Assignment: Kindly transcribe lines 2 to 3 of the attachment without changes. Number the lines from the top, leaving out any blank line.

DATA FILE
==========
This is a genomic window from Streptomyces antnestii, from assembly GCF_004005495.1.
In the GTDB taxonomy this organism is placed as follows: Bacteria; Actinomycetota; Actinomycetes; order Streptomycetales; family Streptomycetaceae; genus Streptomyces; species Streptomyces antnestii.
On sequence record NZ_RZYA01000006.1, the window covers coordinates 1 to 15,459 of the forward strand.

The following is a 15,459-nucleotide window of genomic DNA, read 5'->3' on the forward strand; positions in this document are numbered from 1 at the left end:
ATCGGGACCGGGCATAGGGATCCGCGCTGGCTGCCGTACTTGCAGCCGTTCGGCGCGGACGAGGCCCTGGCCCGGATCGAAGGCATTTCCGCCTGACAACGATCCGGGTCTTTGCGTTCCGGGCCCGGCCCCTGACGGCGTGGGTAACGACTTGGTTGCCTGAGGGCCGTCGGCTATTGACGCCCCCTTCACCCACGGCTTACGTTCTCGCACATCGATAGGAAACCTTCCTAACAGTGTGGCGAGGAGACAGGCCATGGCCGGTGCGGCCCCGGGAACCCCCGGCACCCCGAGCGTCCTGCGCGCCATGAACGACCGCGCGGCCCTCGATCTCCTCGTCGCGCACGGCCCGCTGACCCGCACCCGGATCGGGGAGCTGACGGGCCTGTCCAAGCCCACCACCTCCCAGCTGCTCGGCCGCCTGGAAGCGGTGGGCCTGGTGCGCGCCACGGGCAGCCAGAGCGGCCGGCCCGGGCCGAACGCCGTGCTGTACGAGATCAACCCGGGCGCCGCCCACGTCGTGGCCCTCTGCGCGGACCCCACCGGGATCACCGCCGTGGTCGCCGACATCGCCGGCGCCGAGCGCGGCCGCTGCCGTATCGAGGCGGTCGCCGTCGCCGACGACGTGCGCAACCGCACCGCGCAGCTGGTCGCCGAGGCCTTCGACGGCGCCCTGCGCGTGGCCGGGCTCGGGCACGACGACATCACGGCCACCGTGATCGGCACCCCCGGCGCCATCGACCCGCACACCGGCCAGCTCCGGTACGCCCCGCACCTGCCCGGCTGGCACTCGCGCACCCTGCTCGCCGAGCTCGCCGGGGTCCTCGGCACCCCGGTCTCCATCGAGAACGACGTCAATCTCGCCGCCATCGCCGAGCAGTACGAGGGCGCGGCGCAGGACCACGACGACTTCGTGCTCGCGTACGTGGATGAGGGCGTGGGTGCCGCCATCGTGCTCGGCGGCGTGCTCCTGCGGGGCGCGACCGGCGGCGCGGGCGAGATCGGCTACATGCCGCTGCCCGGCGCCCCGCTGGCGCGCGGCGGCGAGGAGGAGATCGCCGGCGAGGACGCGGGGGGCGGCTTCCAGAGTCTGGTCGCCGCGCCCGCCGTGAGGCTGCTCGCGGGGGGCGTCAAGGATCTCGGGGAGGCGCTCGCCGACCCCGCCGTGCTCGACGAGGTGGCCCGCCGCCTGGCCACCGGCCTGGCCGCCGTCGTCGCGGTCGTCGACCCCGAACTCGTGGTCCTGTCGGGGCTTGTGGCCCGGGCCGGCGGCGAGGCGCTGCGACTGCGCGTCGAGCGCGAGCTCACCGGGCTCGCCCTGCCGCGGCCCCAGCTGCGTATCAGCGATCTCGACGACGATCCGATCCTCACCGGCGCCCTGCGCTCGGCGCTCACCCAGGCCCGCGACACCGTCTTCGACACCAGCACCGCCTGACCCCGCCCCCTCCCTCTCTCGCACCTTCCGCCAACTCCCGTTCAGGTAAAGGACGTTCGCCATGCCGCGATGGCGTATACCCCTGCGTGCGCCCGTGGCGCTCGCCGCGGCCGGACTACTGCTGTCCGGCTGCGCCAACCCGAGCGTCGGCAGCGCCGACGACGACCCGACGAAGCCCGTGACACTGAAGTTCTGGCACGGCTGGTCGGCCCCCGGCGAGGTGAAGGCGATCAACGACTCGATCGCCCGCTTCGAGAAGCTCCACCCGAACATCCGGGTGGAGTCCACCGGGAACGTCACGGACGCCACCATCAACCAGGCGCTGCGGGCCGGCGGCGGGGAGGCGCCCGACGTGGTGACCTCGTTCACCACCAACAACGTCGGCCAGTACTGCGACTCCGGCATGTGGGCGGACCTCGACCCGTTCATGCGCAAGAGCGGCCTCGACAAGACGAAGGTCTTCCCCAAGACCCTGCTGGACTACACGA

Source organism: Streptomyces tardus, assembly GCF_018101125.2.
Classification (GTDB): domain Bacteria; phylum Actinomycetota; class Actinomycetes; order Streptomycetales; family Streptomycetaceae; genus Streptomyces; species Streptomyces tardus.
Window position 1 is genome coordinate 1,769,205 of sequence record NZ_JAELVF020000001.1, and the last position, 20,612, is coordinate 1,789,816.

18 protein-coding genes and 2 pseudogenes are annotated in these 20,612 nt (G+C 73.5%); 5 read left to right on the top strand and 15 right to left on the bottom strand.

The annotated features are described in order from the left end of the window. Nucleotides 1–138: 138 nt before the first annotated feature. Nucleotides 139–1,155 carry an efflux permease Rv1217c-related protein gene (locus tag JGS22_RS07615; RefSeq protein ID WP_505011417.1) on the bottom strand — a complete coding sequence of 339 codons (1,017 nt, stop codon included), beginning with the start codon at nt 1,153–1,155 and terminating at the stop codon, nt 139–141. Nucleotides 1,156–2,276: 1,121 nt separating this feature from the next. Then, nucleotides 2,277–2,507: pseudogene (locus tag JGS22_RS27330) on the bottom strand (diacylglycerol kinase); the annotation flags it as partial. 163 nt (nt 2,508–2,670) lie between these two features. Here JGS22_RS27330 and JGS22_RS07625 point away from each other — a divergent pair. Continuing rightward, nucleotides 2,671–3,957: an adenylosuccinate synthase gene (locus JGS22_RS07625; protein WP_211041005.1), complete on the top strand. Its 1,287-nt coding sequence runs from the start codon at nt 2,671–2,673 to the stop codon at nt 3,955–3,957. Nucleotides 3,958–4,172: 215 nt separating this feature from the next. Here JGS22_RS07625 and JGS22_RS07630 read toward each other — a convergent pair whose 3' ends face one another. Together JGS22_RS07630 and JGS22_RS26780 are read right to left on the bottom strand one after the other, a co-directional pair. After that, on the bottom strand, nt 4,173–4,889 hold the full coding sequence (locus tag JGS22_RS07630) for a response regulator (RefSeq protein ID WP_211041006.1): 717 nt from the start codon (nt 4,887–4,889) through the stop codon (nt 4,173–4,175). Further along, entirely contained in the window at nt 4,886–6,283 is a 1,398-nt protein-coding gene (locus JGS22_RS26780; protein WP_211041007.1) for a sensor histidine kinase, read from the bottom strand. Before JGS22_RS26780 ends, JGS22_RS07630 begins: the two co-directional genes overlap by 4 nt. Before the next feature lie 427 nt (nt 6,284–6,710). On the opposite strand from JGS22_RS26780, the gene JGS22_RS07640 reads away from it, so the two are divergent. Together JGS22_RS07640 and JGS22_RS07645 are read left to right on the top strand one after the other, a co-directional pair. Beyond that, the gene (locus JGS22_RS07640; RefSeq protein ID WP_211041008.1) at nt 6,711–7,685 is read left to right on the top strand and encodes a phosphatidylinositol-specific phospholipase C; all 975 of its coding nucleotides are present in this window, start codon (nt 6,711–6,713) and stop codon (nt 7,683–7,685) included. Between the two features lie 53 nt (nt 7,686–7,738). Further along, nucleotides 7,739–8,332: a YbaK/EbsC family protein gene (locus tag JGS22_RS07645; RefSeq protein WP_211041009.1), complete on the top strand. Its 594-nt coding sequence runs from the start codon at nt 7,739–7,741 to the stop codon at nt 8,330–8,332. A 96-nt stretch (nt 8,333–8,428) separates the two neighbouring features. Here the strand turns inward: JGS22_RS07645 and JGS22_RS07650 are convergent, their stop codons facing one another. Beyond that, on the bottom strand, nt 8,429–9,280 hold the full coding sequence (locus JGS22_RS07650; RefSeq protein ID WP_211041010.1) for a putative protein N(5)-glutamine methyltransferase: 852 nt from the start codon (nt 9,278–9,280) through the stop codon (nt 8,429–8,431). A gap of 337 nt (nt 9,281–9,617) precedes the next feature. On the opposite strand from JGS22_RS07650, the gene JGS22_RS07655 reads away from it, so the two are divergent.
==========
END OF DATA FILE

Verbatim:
In the GTDB taxonomy this organism is placed as follows: Bacteria; Actinomycetota; Actinomycetes; order Streptomycetales; family Streptomycetaceae; genus Streptomyces; species Streptomyces antnestii.
On sequence record NZ_RZYA01000006.1, the window covers coordinates 1 to 15,459 of the forward strand.